Flashes of Hope captures faces of sick children - Las Vegas Review Journal

November 25, 2007  |  Posted by John Przybys

Nonprofit group takes uplifting portraits to make youngsters more comfortable with their changing appearance

To most of us, it looks like a regular, albeit professionally done, portrait.

But, to a child who has cancer, it could recall a welcome break in a treatment regimen. And, for the child's parents, it could become a keepsake of a particularly rough time in a son's or daughter's life.

Capturing in uplifting portraits the lives of children and youths who are battling cancer and other life-threatening illnesses is what Flashes of Hope is all about.

Andrea Rapanos, director of the Las Vegas chapter of the nonprofit group, which was created in February, notes that children can experience significant changes in their appearance -- from losing hair to getting blotchy skin and mouth sores -- as they undergo treatment.

Through Flashes of Hope, volunteer professional photographers from across the valley take portraits of the children in an effort to "have them celebrate their changing appearance," Rapanos says.

In addition, she says, Flashes of Hope provides families with "an item they will treasure the rest of their lives."

Some children, and some parents, aren't quite sure at first, Rapanos says of the service. "Even some of our older kids are, 'Uh, I don't know.' Particularly with teens, image is very important, so they get a little skittish.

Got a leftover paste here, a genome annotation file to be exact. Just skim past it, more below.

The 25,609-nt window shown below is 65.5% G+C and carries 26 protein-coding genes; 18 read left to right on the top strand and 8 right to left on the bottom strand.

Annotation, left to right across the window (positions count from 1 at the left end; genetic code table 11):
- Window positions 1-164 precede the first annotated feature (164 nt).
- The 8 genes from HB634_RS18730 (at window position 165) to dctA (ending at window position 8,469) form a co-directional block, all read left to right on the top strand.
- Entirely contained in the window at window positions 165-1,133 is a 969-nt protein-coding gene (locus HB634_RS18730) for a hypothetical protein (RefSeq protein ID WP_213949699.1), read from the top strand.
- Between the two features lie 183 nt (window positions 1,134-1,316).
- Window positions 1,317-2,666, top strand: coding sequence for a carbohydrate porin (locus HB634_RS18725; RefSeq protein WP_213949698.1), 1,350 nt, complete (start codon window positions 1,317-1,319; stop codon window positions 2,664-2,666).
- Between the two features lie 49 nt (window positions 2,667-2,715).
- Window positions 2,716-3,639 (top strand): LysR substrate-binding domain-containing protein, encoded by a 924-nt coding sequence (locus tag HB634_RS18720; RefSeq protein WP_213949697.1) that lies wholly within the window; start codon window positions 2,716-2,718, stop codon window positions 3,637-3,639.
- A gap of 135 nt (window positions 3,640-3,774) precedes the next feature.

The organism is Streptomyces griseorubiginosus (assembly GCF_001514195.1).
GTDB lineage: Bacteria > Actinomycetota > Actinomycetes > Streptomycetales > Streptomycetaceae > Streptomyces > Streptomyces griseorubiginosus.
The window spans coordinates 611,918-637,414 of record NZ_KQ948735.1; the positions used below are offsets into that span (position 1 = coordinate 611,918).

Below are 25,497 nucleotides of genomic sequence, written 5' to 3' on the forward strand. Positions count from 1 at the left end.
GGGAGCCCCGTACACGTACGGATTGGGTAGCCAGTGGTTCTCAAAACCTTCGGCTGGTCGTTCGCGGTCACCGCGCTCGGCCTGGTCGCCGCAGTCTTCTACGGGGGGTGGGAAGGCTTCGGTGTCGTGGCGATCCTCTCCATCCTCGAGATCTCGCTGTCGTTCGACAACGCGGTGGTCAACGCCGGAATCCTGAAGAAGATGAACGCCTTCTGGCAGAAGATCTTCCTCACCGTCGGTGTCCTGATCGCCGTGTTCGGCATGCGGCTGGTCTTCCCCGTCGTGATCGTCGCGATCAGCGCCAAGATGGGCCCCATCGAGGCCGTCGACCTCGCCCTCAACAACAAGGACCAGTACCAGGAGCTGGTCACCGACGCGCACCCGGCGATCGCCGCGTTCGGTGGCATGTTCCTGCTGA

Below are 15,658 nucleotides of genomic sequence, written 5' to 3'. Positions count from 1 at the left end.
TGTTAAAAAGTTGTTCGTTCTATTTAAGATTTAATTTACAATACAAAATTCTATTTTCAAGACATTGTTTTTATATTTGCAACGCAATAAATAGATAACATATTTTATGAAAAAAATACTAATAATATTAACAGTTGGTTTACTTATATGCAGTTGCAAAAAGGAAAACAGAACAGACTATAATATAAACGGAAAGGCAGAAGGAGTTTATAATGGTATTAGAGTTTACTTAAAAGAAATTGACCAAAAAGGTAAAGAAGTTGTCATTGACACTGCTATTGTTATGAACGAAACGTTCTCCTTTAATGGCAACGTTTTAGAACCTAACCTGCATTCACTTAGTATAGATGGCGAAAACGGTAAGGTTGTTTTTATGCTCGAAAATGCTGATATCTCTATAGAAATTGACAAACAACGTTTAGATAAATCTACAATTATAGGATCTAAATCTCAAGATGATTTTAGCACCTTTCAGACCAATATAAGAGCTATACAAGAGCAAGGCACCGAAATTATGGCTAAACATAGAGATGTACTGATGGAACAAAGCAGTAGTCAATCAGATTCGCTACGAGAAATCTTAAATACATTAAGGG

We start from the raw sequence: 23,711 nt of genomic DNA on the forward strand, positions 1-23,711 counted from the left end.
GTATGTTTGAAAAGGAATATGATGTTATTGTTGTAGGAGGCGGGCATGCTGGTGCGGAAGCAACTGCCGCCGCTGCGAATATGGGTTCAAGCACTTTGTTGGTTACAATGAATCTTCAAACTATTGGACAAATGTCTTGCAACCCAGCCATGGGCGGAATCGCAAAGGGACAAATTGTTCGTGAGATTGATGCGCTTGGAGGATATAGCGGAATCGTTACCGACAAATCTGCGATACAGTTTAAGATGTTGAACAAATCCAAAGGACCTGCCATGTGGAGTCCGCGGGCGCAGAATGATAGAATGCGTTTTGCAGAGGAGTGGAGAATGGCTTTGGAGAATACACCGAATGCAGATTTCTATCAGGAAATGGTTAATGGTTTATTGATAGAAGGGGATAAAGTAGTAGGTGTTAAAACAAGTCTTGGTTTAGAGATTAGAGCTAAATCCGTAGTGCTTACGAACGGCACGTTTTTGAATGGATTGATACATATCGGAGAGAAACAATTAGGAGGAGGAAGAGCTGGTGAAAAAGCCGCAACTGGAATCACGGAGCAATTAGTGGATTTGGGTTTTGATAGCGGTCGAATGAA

"But for the most part, when you get the photos back it's like, 'Can I have a copy of this one? Can I have a couple of copies?' They're really excited about it."

Children can pose with their parents, siblings, friends, doctors or medical staff or, even, their pets.

"One of our teens, who has since passed away, was in our first photo shoot," Rapanos says. "And I'll never forget: He had the entire staff on the unit, myself included, in his picture."

The group schedules its photo shoots at local hospitals and pediatric oncology clinics. The photographers who donate their time and skills to the effort are "absolutely incredible," Rapanos says.

Currently, she adds, Flashes of Hope is searching for hair and makeup stylists to volunteer their expertise. For more information, call 735-8434 or write to: The Nevada Childhood Cancer Foundation, Flashes of Hope Program, 6070 S. Eastern Ave., Las Vegas, NV 89119.

More information also can be found on the national group's Web site, (, which also offers a link to a portrait gallery.

Contact reporter John Przybys at or (702) 383-0280.

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